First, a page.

“Anything that one man imagines, another man can make real”. History says these are the very words celebrated inventor Igor Sikorsky lived by, whose most cherished gift to the world was his invention of the modern day Helicopter concept. And he sure stood by his words, where his own invention was a practical embodiment of another man’s imagination, penned by Jules Verne. Now where does this leave us? Today, we use a whole array of new devices and inventions in our daily lives, seldom knowing the history behind them. And even more interestingly, we are often kept in the blind about how two seemingly unrelated fields could indeed be tightly interconnected. Well, a shocking news for all you sci-fi fans out there watching series and movies on your iPad: one might not have existed if it wasn’t for the other.


Classic Science fiction novels and movies by renowned writers like Jules Verne, Robert Heinlein and even Mark Twain and Gene Roddenberry have not only inspired awe in us through their futuristic imaginary creations, but simultaneously have managed to kindle the inventing gene within many well known inventors and scientists throughout history. One of the earliest such inspirations for Simon Lake was during his early days of reading and submerging himself in Jules Verne’s Twenty Thousand Leagues under the Sea (1870 written). As compelling a read as it was, it also opened up an ocean of ideas to Simon Lake regarding travel undersea and further exploration. His product at the end of this inspired endeavour was “Argonaut”, the first ever submarine to traverse the ocean with no fault, by 1898. This was one of the first instances where history saw fiction inspiring the non-fictitious, and materialising in front of our very own eyes.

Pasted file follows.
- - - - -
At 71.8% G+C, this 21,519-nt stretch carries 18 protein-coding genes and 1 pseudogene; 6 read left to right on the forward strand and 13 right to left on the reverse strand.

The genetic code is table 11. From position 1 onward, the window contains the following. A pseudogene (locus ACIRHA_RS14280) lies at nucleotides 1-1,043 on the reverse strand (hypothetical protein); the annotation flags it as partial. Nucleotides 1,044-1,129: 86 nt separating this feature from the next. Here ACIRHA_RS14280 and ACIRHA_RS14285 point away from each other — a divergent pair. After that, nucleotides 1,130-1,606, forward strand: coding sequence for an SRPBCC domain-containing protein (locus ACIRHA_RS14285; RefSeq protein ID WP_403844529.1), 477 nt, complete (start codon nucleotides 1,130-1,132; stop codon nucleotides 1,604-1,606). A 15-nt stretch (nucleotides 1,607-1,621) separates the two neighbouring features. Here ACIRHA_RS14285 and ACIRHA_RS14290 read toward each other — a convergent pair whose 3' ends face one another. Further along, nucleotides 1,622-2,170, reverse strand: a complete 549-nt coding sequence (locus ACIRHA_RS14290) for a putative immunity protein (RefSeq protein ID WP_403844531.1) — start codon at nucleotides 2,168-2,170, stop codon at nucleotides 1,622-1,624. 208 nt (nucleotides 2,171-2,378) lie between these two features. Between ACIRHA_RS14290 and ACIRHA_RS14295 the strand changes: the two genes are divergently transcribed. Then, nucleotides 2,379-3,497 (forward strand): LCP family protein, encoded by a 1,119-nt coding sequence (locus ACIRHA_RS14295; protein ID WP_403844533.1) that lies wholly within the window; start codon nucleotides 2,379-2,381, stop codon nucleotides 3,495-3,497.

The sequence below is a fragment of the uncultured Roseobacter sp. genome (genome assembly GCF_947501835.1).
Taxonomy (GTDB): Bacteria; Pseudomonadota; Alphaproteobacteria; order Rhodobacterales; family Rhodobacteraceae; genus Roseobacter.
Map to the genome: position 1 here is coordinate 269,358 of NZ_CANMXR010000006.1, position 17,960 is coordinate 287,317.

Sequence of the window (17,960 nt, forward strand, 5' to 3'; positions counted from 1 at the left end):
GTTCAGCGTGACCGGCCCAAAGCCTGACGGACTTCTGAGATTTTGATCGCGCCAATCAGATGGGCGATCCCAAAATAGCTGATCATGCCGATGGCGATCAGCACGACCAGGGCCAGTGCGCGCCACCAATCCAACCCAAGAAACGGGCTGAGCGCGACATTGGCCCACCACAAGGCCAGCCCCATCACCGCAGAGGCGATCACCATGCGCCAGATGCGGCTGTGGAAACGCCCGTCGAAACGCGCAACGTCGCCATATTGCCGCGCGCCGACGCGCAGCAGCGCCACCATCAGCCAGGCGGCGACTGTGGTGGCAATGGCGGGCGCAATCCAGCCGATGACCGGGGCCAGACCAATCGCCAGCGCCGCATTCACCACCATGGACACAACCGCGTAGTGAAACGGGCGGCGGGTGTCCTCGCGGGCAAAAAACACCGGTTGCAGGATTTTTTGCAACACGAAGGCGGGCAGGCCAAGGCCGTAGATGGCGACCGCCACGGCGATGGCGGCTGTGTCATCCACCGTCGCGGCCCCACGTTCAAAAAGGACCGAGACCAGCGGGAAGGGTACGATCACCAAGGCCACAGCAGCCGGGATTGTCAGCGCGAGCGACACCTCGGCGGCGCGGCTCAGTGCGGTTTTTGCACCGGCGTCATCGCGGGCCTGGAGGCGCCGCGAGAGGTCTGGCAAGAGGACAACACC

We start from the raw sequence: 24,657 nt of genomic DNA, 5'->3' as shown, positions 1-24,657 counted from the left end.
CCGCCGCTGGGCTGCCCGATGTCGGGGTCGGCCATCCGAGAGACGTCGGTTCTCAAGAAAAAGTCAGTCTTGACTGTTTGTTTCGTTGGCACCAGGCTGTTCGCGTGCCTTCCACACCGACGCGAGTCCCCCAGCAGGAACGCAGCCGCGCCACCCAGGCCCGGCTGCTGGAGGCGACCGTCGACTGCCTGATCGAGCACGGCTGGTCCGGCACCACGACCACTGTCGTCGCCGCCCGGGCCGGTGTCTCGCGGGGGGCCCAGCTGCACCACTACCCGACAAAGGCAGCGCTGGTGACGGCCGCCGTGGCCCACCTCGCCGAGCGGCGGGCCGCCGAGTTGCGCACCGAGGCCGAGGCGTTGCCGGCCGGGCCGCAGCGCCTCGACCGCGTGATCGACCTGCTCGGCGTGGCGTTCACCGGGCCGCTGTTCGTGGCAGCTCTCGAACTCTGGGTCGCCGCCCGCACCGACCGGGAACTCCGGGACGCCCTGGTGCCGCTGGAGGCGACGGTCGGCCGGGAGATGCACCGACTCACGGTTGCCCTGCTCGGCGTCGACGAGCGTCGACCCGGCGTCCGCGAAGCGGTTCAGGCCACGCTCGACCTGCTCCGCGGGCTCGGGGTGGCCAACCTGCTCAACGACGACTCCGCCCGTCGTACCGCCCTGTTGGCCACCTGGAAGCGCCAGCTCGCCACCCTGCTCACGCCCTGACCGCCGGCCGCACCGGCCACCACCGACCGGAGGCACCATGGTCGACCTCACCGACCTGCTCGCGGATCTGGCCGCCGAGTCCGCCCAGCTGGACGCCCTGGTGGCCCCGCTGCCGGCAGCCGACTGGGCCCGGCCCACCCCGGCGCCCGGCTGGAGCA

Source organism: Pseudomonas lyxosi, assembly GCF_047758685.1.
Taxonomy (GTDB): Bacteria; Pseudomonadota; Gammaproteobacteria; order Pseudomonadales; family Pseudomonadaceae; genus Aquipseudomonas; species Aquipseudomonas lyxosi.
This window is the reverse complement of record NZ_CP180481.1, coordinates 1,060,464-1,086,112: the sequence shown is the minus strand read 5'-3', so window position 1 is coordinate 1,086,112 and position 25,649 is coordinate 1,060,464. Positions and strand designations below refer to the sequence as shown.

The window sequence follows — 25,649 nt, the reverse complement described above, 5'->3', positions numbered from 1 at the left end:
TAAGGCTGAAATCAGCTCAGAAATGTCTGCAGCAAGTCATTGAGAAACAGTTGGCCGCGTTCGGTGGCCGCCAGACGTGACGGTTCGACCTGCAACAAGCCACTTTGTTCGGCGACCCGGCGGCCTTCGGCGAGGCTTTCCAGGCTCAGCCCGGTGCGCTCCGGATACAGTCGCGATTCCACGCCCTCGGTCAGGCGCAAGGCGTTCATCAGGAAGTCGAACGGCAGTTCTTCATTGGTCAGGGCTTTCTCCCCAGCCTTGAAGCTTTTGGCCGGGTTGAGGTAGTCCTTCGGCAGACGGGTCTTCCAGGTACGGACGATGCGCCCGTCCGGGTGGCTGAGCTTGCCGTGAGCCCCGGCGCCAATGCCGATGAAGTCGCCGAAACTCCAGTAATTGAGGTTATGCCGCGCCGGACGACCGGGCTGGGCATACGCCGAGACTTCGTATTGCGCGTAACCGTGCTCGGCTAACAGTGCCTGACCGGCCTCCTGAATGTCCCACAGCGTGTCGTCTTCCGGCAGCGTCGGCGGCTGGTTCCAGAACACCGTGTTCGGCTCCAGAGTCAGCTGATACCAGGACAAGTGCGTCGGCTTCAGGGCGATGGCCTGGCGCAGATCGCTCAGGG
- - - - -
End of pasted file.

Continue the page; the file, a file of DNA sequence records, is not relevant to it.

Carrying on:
Leave alone ambitious vehicles, even our everyday life saving creations were once mere thoughts and imaginative pieces in the minds of literature fanatics such as Edward Bellamy.  As a day dreaming college dropout, his exploring mind cooked up the utopian marvel piece “Looking Backward:2000-1887”, where he envisioned a piece of rectangular plastic which could help pay your dividends. Decades later, John Biggins and later Frank McNamara adopted the original term from the book to name their creation, Credit Cards. This new creation went on to revolutionise the money transfer system to the advanced age we have today. Let’s just say, a lot of shopaholics would be more grateful to Edward Bellamy than he could ever have envisioned.


And switching genres, one of the most famous inventions of all time, which interestingly enough is something you’re currently using to read this article, was also a child born from the laps of science fiction. Computer Scientist Tim Berners-Lee swears that his first idea for the World Wide Web was kindled whne reading “Dial F for Frankenstein”. Arthur C. Clarke’s classic was a story that revolved around a number of computers that become interconnected and learn to communicate with another. However thankfully he decided to stop the novel from inspiring him too much, since those computers later go on to wrestle all communications control from the grip of mankind. Funnily enough, he had gotten to read this on the pages of Playboy, and if this goes to show anything it is that you never know when and were inspiration might strike.

Not only has science fiction been partly a reason for progress on Earth, but it has stretched its arms upwards to the skies in its attempts to envision vessels that could even traverse outer space. At least, this was how celebrated scientist Robert H. Goddard claims he was pushed to explore ways to create a rocket that could be powerful enough for space travel. It all began with H.G.Wells’ “The War of the Worlds” which proclaimed of vessels that held enough power to be propelled all the way past our previous boundaries out into outer space. This traversal achieved in 1923 was finally a stamp on the power of Science Fiction and the power of imagination.

What this shows are mere grains in the long stretch of a beach, crowded with many more inspirational inventions, many of which grew from the seed planted by the imaginative writers. Yes its quite possible that the writers may not have had a clue about how seriously their words would be taken by fans. Especially if the fans were the brainiacs of their own generations. But that is the power of imagination, the power of literature and more importantly, the power of history. It always finds a way to mould the present and create more chances for the future.


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